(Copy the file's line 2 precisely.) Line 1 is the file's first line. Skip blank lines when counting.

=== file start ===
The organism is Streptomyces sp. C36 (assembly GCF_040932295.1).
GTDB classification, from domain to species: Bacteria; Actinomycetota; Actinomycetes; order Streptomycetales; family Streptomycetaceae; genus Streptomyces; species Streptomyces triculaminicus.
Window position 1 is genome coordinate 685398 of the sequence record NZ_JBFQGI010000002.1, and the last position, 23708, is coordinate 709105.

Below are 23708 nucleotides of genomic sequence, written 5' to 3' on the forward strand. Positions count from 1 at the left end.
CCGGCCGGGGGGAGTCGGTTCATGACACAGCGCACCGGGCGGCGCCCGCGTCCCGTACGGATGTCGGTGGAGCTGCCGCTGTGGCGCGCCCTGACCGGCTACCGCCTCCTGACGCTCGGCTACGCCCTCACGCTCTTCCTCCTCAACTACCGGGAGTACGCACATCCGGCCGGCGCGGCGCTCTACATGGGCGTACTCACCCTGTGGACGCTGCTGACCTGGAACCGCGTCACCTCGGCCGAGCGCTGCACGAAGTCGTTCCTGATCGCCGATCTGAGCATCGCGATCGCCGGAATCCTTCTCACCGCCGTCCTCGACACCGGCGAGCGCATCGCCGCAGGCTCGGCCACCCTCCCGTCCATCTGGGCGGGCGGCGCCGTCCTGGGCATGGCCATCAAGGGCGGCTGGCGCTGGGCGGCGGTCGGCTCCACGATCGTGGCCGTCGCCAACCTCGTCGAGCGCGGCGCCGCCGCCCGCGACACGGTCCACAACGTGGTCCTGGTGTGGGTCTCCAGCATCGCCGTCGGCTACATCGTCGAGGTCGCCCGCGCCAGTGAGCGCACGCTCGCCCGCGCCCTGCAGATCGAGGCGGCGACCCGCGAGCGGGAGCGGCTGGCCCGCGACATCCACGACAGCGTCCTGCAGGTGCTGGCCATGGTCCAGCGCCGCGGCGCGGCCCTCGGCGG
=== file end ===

GTDB classification, from domain to species: Bacteria; Actinomycetota; Actinomycetes; order Streptomycetales; family Streptomycetaceae; genus Streptomyces; species Streptomyces triculaminicus.